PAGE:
Rwanda names 24 baby mountain gorillas
KINIGI, Rwanda -- Youths wearing gorilla costumes and rubber boots grunted and scampered in front of Rwanda's president on Saturday during the ceremonial naming of 24 baby mountain gorillas in the African country, where the critically endangered animals live in volcano-studded forests that are visited by increasing numbers of foreign tourists.
The young gorillas, whose families are closely monitored by trackers and researchers, were in their wild habitat and not at the naming event in Kinigi, a village near the entrance to Rwanda's Volcanoes National Park. But thousands of people, including students, soldiers, villagers and diplomats, gathered there to celebrate the threatened population of mountain gorillas, whose image adorns numerous sculptures in Rwanda as well as a national currency banknote.
Against the backdrop of cloud-covered volcanic peaks, people waved little blue, green and yellow national flags and presidential bodyguards scanned the open-air venue as President Paul Kagame spoke from a dais, delighting conservationists who see small, landlocked Rwanda as a model for other African countries struggling to preserve their wildlife in the face of increased poaching and human encroachment on animal habitats.
"It's really a showcase, the way they're working, because you have buy-in from the highest political level," said Allan Carlson, a Swedish conservationist who was in a group, including a Rwandan police official and a wildlife expert from Yale University in the United States, that announced the baby gorilla names. Dressed in white shirts and green robes, and carrying beaded sticks, they trailed the actors in gorilla suits across a wooden walkway strewn with straw and decorated with flowers.
The names bestowed on the gorillas included the words for "Wish," "Power," "Courage," "Conviviality" and "Ornament" in the Rwandan language.
The Rwandan government hopes the naming ceremony, which began in 2005 and is based on a similar tradition among Rwandans, will highlight the importance of protecting mountain gorillas as well as promote the tourism industry, which brought in more than $300 million last year and is the country's top foreign currency earner. Researchers also refer to the names to identify gorillas and their families while conducting studies in the wild.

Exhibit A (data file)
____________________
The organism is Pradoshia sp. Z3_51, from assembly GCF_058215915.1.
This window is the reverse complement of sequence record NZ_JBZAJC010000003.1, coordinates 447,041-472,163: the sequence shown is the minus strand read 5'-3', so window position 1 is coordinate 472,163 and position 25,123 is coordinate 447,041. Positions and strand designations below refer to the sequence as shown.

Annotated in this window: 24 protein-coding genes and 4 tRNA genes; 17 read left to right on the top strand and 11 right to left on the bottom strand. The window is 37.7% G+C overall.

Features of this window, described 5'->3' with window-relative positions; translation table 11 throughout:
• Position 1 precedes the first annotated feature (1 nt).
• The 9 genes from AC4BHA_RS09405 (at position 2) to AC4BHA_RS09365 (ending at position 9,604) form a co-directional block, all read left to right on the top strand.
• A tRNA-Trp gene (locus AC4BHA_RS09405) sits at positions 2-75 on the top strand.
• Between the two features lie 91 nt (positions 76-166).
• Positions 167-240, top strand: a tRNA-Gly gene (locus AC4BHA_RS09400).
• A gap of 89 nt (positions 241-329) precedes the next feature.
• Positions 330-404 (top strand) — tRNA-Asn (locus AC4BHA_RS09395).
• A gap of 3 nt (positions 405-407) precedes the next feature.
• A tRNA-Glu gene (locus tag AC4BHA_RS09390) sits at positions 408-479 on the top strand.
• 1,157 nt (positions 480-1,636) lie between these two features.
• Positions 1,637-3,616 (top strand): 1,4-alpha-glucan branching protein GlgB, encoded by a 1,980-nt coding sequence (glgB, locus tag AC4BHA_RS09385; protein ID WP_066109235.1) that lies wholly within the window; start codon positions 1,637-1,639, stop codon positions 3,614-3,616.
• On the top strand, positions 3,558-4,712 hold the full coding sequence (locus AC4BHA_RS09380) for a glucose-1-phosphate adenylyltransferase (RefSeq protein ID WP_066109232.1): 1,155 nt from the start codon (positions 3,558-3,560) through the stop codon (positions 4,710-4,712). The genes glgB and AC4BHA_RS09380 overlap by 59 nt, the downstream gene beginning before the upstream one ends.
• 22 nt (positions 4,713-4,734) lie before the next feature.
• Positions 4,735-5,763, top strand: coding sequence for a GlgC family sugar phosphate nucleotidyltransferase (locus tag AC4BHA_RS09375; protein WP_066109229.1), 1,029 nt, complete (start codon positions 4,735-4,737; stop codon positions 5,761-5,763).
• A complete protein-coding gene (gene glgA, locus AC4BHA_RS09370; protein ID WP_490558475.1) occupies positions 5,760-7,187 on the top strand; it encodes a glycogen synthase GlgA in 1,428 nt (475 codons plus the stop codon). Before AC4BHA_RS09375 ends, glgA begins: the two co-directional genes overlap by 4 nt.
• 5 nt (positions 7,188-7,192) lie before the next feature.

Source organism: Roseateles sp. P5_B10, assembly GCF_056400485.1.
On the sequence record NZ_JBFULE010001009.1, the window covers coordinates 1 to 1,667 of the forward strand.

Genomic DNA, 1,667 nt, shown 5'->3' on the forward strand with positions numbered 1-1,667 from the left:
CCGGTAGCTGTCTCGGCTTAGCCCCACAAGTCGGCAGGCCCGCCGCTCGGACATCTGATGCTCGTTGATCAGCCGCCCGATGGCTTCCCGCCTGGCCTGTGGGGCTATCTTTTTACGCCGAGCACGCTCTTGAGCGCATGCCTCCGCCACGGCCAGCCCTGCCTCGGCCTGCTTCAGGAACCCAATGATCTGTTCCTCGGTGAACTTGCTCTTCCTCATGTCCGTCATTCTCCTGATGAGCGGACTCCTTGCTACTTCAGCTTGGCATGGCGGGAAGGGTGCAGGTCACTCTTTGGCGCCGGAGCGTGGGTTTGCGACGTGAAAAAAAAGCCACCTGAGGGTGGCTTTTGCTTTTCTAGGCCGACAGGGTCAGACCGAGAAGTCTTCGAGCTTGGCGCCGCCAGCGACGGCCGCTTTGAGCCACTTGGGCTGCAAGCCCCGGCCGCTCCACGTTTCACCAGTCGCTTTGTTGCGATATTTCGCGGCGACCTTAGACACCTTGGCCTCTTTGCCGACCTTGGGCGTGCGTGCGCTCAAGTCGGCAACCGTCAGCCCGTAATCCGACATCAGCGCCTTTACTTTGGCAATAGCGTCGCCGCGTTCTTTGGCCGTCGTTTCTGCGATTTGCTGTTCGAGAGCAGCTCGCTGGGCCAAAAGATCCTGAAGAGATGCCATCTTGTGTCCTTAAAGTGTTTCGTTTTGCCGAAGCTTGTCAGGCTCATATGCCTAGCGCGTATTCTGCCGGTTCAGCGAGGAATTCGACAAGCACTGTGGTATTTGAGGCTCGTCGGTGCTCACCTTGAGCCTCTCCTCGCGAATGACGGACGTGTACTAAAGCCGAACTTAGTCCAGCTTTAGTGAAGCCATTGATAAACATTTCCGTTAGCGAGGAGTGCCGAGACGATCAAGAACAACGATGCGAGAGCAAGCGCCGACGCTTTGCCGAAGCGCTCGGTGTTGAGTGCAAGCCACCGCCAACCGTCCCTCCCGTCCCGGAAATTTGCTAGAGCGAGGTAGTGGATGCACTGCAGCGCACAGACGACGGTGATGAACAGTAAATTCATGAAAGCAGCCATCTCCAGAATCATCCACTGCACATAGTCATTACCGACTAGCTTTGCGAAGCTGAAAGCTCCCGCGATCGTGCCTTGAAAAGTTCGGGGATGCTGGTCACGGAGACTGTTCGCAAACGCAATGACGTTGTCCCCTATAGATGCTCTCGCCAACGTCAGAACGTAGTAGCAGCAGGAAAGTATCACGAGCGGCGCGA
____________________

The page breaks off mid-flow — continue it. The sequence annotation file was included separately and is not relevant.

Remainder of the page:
The key is to convince Rwandan communities that they will benefit from supporting conservation, senior tourism official Yamina Karitanyi said in an interview with The Associated Press. Five percent of revenues from Rwanda's national parks are invested in schools and other community projects, she said.
"It's a joint effort. We work with them every day," Karitanyi said. She acknowledged that juggling the needs of people and wildlife is difficult, saying: "We have got to work to come up with the right mechanism to ensure that protection is there for all."
Kagame thanked the crowd for their involvement in protecting the mountain gorillas, and also said people should take advantage of security in Rwanda to work hard. Led by Kagame since 2000, Rwanda has had strong economic growth in recent years, brightening the prospects of a country that was devastated by genocide in 1994.
The fortunes of Rwanda's mountain gorillas are also improving, though the situation is delicate. They live in the Virunga Massif, which spans Volcanoes National Park as well as parks in neighboring Uganda and the Democratic Republic of Congo. More mountain gorillas live in a separate area of Uganda.
The number of mountain gorillas dropped dramatically in the last century because of poaching, disease and human encroachment. The total population of mountain gorillas is currently an estimated 900. However, the population in the Virunga Massif is growing at a rate of about 4 percent a year, said Dr. Mike Cranfield, co-director of Gorilla Doctors, a group that provides medical care to the apes.
"You couldn't ask for anything more than what's happening right now," Cranfield said. Still, he said the density of the human population in the area is high and expressed concern about the vulnerability of gorillas to diseases from tourists who trek into the forest to see them.
"It's a delicate balance," he said.